Thought Leadership

Bringing Employees Back to Work Safely

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As parts of the country continue to emerge from the coronavirus shutdown, business owners are rethinking their workspaces to help their employees feel safe and productive.

Many companies are opting to carry on with the work-from-home policies they started during this past March and April. Twitter and Square, for example, have both announced that their employees can continue to work remotely.

My firm and media company, HJMT, is based in New York, an area of the country among those hit hardest by the coronavirus this past spring. We are creating a hybrid office, where we come in on some days and work from home on some days.

Other business owners have told me they ask their staffs to work remotely until the fall, or whenever the virus is eliminated. But not everyone has those options. To help PR practitioners get back to work, here are some ways to make employees feel at ease:

Reconfigure open work spaces.

For many years, offices with open floor plans helped generate creativity for PR professionals. But with COVID-19 still a threat, open office spaces should be reconfigured to help stop the disease from spreading. Options include seating everyone 6–10 feet apart, building walls to separate employees and erecting Plexiglas partitions between workstations.

Wear cloth face covers.

The Centers for Disease Control recommends that people wear cloth covers over their noses and mouths, which it says are not intended to protect the wearer but could prevent coronavirus from spreading from infected wearers to other people. It might be difficult for employees, but indoor businesses should have their staff wear cloth face covers. Companies should also purchase extra face masks for visitors, as needed.

Establish cleaning and handwashing protocols.

To kill germs, offices should keep ample bottles of hand sanitizer stationed by copy machines, printers and other shared office equipment. Businesses are advised to hire cleaning crews and make sure that work spaces and office restrooms are disinfected every night.

Scrub digital files, too.

With so many PR practitioners working from home, employees might have downloaded software or games, or let other personal information leak onto their office laptops. To avoid security issues, companies should make sure employees clean up files and apps on their work computers.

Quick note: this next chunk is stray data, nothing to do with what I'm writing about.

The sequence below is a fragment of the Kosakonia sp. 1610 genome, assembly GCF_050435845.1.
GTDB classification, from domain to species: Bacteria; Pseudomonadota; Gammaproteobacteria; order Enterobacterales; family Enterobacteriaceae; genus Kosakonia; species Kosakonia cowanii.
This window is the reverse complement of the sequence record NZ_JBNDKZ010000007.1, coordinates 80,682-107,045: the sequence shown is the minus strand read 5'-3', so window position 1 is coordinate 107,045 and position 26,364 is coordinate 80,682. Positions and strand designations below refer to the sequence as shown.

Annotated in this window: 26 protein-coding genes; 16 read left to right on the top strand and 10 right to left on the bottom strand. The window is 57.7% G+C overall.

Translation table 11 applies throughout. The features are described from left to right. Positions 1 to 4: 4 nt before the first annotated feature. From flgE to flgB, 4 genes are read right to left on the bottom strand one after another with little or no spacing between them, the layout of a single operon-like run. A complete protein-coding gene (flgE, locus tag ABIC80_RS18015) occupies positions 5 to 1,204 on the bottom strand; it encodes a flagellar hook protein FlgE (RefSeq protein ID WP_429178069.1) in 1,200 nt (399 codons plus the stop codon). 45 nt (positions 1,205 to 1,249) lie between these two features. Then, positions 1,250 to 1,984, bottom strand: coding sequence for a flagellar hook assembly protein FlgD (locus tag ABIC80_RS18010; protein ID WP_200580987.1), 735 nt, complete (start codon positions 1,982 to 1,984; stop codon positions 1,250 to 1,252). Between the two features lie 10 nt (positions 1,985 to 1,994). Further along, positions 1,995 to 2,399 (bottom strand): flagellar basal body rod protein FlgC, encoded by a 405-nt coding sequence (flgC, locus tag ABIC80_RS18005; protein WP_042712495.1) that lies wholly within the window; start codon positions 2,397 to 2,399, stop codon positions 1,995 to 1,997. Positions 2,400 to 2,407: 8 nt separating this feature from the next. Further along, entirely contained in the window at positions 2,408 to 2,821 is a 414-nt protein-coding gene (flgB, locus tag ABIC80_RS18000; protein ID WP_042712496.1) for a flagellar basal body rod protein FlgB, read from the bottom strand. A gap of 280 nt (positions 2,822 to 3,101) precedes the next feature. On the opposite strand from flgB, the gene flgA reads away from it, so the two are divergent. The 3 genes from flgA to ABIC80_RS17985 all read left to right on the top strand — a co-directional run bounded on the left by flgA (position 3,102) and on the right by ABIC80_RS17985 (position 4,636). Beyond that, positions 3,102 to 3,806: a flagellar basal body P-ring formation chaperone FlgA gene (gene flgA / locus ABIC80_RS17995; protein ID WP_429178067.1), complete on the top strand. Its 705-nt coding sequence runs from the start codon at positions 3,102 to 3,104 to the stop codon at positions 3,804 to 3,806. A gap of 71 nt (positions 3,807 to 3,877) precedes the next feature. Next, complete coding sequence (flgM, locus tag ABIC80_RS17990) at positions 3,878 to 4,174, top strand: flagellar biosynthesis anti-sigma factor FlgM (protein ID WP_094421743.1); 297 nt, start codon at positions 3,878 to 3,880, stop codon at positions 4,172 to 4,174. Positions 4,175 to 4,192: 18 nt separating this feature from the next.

Don’t fret if someone is ill.

When I worked at PR firms, and even in my current position as CEO, calling in sick can be stressful. Today, however, if someone is feeling sick, they should know to stay home and not feel stressed about it.

Consider alternate workdays.

If your office has tight work spaces, then consider dividing the week into two halves of 2.5 days each. Then, split your staff into two teams and have each team work in the office for half the week, and from home for the other half. Doing so will reduce the number of people who are physically present in your place of business. You might also stagger employee arrivals and departures to reduce the number of people working in the office at the same time.

Create one-way office corridors.

In offices with narrow hallways, businesses might create one-way corridors so that people do not cross paths. Consider temporarily closing shared kitchen spaces and encourage employees to take their breaks outside of the office.

Hold virtual meetings.

Until there’s a vaccine for COVID-19, the less in-person contact that people have, the better. But we can be just as creative during virtual meetings as we are when together in the same room. Virtual meetings also help people working from home feel more engaged.

Network and pursue new business virtually.

PR practitioners can meet potential new contacts and clients via web–based video-conference platforms such as Skype and Zoom. At my firm, we have gained three new clients through a virtual-networking “breakfast club” that we created.

Open up communication further.

Employees might have suggestions for how to protect their work spaces from coronavirus, so PR leaders should keep those lines of communication open. If an employee with a suggestion works in the same office, then consider holding FaceTime meetings to avoid in-person contact.

Encourage community service.

Many worthy nonprofit organizations need assistance during the COVID-19 crisis. Encouraging your employees to help — while also respecting appropriate safety measures — will raise their morale and foster goodwill.

Show empathy.

Employees might have experienced personal hardships from being isolated in their homes, having a family member with COVID-19 or losing a loved one to the virus. Show them that you care. Empathy goes a long way and helps maintain productivity. These are unprecedented times with much uncertainty.

Unfortunately, COVID-19 is still around and, without a vaccine, it will be with us for a while. Instead of shutting the doors, take some of these measures that I outlined above and consider them for your organization. The CDC also has guidelines that you can follow.

Remember that we’re all in this together.

Hilary JM Topper is CEO of HJMT Public Relations. She is also the chief curator of HJMT Media Company, LLC, where she writes two blogs: and She is an adjunct professor at Hofstra University and recently published her second book, “Branding in a Digital World.”

Photo credit: shutterstock

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Hilary JM Topper

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